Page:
I continued exploring Mera's island and found another dungeon in the mountains at the south end. When I entered, I was informed that it was the Labyrinth of the Gnome. I don't see anything that this corresponds with on the Amberstar map. 
The labyrinth turned out to be the entrance to a small gnome city. I had to activate a lever and a button to open the way, and in the meantime I was attacked by a couple of nasty enemies. Mine lizards have 140 hit points, hit hard, and cast the "Earthquake" spell. Mine spiders are capable of casting spells for almost all of the status effects in the game--disease, poison, sleep, drugs, madness, probably a few others. Each monster attacked in two parties of four enemies, and between the four combats, I used about a dozen damage and healing scrolls.
This screenshot, with the file name "999.png," was the last one I got for a while.
I have to recount the gnome city from memory because it appears WinUAE stops taking screenshots once you have a thousand of them in your directory. I hit that limit right about this time. The city had a tavern, a shop, and a school where we could level up in the "Search" skill. I have to look up what that even does. It's not about traps; that's a separate skill. The ruler of the city, Bralum, said the gnomes had been at war with Nera and asked us to take care of him. He was thrilled when we showed him Nera's Ring, and he gave us a key to a treasure vault that had, if I remember correctly, a Windpearl (giving me the 12 I needed), a couple of wishing coins, and a few other gems. The shop also had a Windpearl for sale, which I bought just in case (it's not like I'm hurting for money). In the tavern, I got a couple of rumors that I did write down: During the cataclysm, the dwarves of Gemstone disappeared, and no one knows where they went. Another gnome talked about a horrible beast roaming an island to the southwest; I realized later that it was the beast that I've already killed.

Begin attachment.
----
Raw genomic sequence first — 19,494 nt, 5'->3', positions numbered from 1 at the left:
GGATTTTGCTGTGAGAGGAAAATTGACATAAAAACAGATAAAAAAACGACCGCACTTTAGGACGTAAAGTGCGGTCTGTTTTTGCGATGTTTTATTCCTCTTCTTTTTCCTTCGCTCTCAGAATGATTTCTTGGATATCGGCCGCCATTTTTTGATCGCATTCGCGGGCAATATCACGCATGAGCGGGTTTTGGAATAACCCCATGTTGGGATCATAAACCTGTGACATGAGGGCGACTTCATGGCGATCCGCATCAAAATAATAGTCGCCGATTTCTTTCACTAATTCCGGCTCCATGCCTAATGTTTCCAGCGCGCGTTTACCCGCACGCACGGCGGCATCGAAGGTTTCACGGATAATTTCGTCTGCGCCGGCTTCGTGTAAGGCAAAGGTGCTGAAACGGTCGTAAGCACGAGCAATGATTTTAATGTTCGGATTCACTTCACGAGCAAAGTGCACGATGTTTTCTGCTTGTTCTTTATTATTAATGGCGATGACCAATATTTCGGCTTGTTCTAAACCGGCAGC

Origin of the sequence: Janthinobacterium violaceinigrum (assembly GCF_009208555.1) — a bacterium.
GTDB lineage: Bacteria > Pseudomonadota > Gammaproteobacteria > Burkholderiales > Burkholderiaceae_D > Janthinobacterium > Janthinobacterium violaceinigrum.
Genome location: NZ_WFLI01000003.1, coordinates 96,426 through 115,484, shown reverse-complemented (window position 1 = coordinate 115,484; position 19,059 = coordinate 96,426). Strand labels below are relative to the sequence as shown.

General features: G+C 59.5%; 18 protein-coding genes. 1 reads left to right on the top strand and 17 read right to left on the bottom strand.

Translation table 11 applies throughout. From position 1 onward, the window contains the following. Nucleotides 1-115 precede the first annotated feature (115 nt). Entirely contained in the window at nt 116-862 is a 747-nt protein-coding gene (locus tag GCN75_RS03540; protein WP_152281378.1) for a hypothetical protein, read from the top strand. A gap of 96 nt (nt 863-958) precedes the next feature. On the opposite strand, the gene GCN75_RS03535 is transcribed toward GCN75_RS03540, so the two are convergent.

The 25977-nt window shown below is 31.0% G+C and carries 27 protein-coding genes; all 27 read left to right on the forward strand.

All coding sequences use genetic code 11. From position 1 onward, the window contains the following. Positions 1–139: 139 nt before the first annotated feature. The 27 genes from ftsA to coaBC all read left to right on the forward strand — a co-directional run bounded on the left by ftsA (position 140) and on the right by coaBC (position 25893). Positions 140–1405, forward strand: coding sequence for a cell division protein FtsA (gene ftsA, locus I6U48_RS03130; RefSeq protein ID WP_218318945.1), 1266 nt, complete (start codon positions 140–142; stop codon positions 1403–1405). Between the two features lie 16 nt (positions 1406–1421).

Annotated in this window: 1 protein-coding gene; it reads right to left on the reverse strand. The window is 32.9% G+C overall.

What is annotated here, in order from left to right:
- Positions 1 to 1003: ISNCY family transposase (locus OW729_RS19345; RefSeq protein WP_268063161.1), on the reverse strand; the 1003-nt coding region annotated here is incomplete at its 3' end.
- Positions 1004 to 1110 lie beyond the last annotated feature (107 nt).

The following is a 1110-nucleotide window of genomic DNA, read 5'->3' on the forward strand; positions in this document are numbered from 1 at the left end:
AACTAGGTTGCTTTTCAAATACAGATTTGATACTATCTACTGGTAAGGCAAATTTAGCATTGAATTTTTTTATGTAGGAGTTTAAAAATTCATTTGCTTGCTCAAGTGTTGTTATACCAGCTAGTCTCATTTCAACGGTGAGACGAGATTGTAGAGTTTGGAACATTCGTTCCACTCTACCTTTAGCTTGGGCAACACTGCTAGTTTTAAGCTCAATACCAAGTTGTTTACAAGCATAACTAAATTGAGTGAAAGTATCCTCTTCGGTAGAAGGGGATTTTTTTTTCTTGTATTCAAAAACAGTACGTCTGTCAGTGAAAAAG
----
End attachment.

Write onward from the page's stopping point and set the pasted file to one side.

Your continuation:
There was a mystic in the tavern willing to join the party, but the sheer number of scrolls has ruined the idea of pure spellcasters for me. I can't see any reason to dump Valdyn (who can cast mystic spells) in favor of a pure mystic when Valdyn has several dozen of every mystic spell, in addition to those he can learn. Nelvin is safe because I don't think there's another class that can learn destruction spells, but I may trade out Sabine for a paladin when I find one.
By now, the quest list at the end of the last entry had been chopped in half. I still had six items left. To them, I added a seventh that I often add when I start rolling random numbers:
  1. Go to Illien and check out rumors of the city having troubles with the disciples of Sansri. 
  2. Visit any of the cities, looking for mushrooms.
  3. Go to the Island of Winds and see about assembling these Windpearls.
  4. Check out whether that whirlpool really does kill you.
  5. Visit Gryban, the last paladin, in Godsbane, and maybe wake him up.
  6. Get Kalmir Herb at the island with the Tower of Lebab. 
  7. Open exploration.
A random roll gave me #2, so I figured I'd combine it with #1 and go to Illien, which was on a long island a few islands north of my current position. I flew up there and started exploring east to west--a process made almost too easy by the broom--until I found the city.